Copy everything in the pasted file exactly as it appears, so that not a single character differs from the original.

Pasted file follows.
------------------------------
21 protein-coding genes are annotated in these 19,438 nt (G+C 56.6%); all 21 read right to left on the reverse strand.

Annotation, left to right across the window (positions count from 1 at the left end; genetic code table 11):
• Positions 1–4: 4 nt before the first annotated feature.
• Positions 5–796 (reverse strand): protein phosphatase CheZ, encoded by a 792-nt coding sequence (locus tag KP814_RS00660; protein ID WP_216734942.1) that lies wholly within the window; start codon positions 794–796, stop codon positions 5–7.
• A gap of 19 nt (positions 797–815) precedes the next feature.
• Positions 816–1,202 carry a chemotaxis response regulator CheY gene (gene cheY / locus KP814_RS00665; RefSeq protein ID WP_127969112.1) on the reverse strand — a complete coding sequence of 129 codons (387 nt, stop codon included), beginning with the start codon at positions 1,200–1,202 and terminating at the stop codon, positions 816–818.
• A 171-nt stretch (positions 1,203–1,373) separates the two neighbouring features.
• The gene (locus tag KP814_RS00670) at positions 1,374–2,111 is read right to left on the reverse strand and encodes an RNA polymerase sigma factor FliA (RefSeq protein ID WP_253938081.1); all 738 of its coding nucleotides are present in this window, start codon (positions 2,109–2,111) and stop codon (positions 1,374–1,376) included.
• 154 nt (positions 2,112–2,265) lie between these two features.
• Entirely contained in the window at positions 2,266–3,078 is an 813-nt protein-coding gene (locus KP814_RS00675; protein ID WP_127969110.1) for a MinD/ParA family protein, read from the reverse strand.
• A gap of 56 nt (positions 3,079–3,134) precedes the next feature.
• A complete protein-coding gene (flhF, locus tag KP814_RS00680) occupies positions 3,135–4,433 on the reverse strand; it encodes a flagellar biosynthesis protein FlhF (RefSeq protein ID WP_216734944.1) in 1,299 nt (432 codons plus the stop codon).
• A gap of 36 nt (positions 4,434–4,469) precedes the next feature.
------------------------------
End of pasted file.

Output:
21 protein-coding genes are annotated in these 19,438 nt (G+C 56.6%); all 21 read right to left on the reverse strand.

Annotation, left to right across the window (positions count from 1 at the left end; genetic code table 11):
• Positions 1–4: 4 nt before the first annotated feature.
• Positions 5–796 (reverse strand): protein phosphatase CheZ, encoded by a 792-nt coding sequence (locus tag KP814_RS00660; protein ID WP_216734942.1) that lies wholly within the window; start codon positions 794–796, stop codon positions 5–7.
• A gap of 19 nt (positions 797–815) precedes the next feature.
• Positions 816–1,202 carry a chemotaxis response regulator CheY gene (gene cheY / locus KP814_RS00665; RefSeq protein ID WP_127969112.1) on the reverse strand — a complete coding sequence of 129 codons (387 nt, stop codon included), beginning with the start codon at positions 1,200–1,202 and terminating at the stop codon, positions 816–818.
• A 171-nt stretch (positions 1,203–1,373) separates the two neighbouring features.
• The gene (locus tag KP814_RS00670) at positions 1,374–2,111 is read right to left on the reverse strand and encodes an RNA polymerase sigma factor FliA (RefSeq protein ID WP_253938081.1); all 738 of its coding nucleotides are present in this window, start codon (positions 2,109–2,111) and stop codon (positions 1,374–1,376) included.
• 154 nt (positions 2,112–2,265) lie between these two features.
• Entirely contained in the window at positions 2,266–3,078 is an 813-nt protein-coding gene (locus KP814_RS00675; protein ID WP_127969110.1) for a MinD/ParA family protein, read from the reverse strand.
• A gap of 56 nt (positions 3,079–3,134) precedes the next feature.
• A complete protein-coding gene (flhF, locus tag KP814_RS00680) occupies positions 3,135–4,433 on the reverse strand; it encodes a flagellar biosynthesis protein FlhF (RefSeq protein ID WP_216734944.1) in 1,299 nt (432 codons plus the stop codon).
• A gap of 36 nt (positions 4,434–4,469) precedes the next feature.